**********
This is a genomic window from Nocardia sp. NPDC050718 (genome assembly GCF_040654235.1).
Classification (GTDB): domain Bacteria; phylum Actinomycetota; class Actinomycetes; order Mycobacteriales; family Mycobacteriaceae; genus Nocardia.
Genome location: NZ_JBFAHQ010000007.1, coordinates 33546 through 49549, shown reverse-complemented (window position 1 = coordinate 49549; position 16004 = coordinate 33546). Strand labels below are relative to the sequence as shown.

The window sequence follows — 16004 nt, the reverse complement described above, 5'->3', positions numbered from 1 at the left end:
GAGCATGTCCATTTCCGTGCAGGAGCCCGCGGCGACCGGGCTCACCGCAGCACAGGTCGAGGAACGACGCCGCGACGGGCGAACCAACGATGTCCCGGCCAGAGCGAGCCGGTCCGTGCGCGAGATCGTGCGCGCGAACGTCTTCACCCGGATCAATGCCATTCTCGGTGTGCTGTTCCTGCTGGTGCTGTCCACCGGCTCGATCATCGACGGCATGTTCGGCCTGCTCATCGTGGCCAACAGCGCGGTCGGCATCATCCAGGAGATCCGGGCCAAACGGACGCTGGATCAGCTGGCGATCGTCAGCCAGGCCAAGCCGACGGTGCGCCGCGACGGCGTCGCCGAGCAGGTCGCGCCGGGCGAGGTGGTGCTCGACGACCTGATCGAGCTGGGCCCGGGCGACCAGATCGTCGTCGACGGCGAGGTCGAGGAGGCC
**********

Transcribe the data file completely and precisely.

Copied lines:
This is a genomic window from Nocardia sp. NPDC050718 (genome assembly GCF_040654235.1).
Classification (GTDB): domain Bacteria; phylum Actinomycetota; class Actinomycetes; order Mycobacteriales; family Mycobacteriaceae; genus Nocardia.
Genome location: NZ_JBFAHQ010000007.1, coordinates 33546 through 49549, shown reverse-complemented (window position 1 = coordinate 49549; position 16004 = coordinate 33546). Strand labels below are relative to the sequence as shown.

The window sequence follows — 16004 nt, the reverse complement described above, 5'->3', positions numbered from 1 at the left end:
GAGCATGTCCATTTCCGTGCAGGAGCCCGCGGCGACCGGGCTCACCGCAGCACAGGTCGAGGAACGACGCCGCGACGGGCGAACCAACGATGTCCCGGCCAGAGCGAGCCGGTCCGTGCGCGAGATCGTGCGCGCGAACGTCTTCACCCGGATCAATGCCATTCTCGGTGTGCTGTTCCTGCTGGTGCTGTCCACCGGCTCGATCATCGACGGCATGTTCGGCCTGCTCATCGTGGCCAACAGCGCGGTCGGCATCATCCAGGAGATCCGGGCCAAACGGACGCTGGATCAGCTGGCGATCGTCAGCCAGGCCAAGCCGACGGTGCGCCGCGACGGCGTCGCCGAGCAGGTCGCGCCGGGCGAGGTGGTGCTCGACGACCTGATCGAGCTGGGCCCGGGCGACCAGATCGTCGTCGACGGCGAGGTCGAGGAGGCC